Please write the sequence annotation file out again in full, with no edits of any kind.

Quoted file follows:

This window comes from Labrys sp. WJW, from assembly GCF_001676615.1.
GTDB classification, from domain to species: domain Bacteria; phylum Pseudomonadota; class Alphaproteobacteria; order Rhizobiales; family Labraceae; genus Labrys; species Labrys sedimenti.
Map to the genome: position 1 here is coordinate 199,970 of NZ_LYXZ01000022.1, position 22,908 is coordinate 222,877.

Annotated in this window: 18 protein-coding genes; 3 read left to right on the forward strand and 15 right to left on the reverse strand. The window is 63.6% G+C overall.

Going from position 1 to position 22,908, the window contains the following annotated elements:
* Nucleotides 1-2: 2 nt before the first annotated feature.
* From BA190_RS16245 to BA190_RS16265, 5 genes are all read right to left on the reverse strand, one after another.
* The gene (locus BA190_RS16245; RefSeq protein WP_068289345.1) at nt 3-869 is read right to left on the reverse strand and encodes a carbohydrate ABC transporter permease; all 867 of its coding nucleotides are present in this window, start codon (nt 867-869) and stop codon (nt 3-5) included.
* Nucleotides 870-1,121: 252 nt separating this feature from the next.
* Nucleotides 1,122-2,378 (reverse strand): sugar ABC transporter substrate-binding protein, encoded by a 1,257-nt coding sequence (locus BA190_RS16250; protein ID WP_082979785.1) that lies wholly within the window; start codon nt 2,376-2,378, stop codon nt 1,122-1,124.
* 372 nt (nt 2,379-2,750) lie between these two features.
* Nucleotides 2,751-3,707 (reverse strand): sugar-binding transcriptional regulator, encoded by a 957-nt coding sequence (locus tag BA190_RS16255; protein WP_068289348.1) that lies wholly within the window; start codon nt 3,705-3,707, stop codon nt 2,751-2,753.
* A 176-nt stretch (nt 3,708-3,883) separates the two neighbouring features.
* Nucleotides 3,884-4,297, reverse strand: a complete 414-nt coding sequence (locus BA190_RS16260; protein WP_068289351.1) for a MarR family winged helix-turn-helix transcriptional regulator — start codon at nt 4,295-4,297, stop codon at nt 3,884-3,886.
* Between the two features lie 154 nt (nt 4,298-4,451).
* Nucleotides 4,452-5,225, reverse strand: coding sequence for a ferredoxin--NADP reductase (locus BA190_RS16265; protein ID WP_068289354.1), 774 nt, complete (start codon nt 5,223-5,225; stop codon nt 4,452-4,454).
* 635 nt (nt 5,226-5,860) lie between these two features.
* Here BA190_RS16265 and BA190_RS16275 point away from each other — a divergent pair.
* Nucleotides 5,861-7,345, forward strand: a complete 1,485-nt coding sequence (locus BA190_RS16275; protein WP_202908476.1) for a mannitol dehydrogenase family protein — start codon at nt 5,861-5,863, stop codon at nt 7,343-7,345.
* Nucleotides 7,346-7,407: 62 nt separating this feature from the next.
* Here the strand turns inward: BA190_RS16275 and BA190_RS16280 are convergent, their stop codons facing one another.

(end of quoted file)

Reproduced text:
This window comes from Labrys sp. WJW, from assembly GCF_001676615.1.
GTDB classification, from domain to species: domain Bacteria; phylum Pseudomonadota; class Alphaproteobacteria; order Rhizobiales; family Labraceae; genus Labrys; species Labrys sedimenti.
Map to the genome: position 1 here is coordinate 199,970 of NZ_LYXZ01000022.1, position 22,908 is coordinate 222,877.

Annotated in this window: 18 protein-coding genes; 3 read left to right on the forward strand and 15 right to left on the reverse strand. The window is 63.6% G+C overall.

Going from position 1 to position 22,908, the window contains the following annotated elements:
* Nucleotides 1-2: 2 nt before the first annotated feature.
* From BA190_RS16245 to BA190_RS16265, 5 genes are all read right to left on the reverse strand, one after another.
* The gene (locus BA190_RS16245; RefSeq protein WP_068289345.1) at nt 3-869 is read right to left on the reverse strand and encodes a carbohydrate ABC transporter permease; all 867 of its coding nucleotides are present in this window, start codon (nt 867-869) and stop codon (nt 3-5) included.
* Nucleotides 870-1,121: 252 nt separating this feature from the next.
* Nucleotides 1,122-2,378 (reverse strand): sugar ABC transporter substrate-binding protein, encoded by a 1,257-nt coding sequence (locus BA190_RS16250; protein ID WP_082979785.1) that lies wholly within the window; start codon nt 2,376-2,378, stop codon nt 1,122-1,124.
* 372 nt (nt 2,379-2,750) lie between these two features.
* Nucleotides 2,751-3,707 (reverse strand): sugar-binding transcriptional regulator, encoded by a 957-nt coding sequence (locus tag BA190_RS16255; protein WP_068289348.1) that lies wholly within the window; start codon nt 3,705-3,707, stop codon nt 2,751-2,753.
* A 176-nt stretch (nt 3,708-3,883) separates the two neighbouring features.
* Nucleotides 3,884-4,297, reverse strand: a complete 414-nt coding sequence (locus BA190_RS16260; protein WP_068289351.1) for a MarR family winged helix-turn-helix transcriptional regulator — start codon at nt 4,295-4,297, stop codon at nt 3,884-3,886.
* Between the two features lie 154 nt (nt 4,298-4,451).
* Nucleotides 4,452-5,225, reverse strand: coding sequence for a ferredoxin--NADP reductase (locus BA190_RS16265; protein ID WP_068289354.1), 774 nt, complete (start codon nt 5,223-5,225; stop codon nt 4,452-4,454).
* 635 nt (nt 5,226-5,860) lie between these two features.
* Here BA190_RS16265 and BA190_RS16275 point away from each other — a divergent pair.
* Nucleotides 5,861-7,345, forward strand: a complete 1,485-nt coding sequence (locus BA190_RS16275; protein WP_202908476.1) for a mannitol dehydrogenase family protein — start codon at nt 5,861-5,863, stop codon at nt 7,343-7,345.
* Nucleotides 7,346-7,407: 62 nt separating this feature from the next.
* Here the strand turns inward: BA190_RS16275 and BA190_RS16280 are convergent, their stop codons facing one another.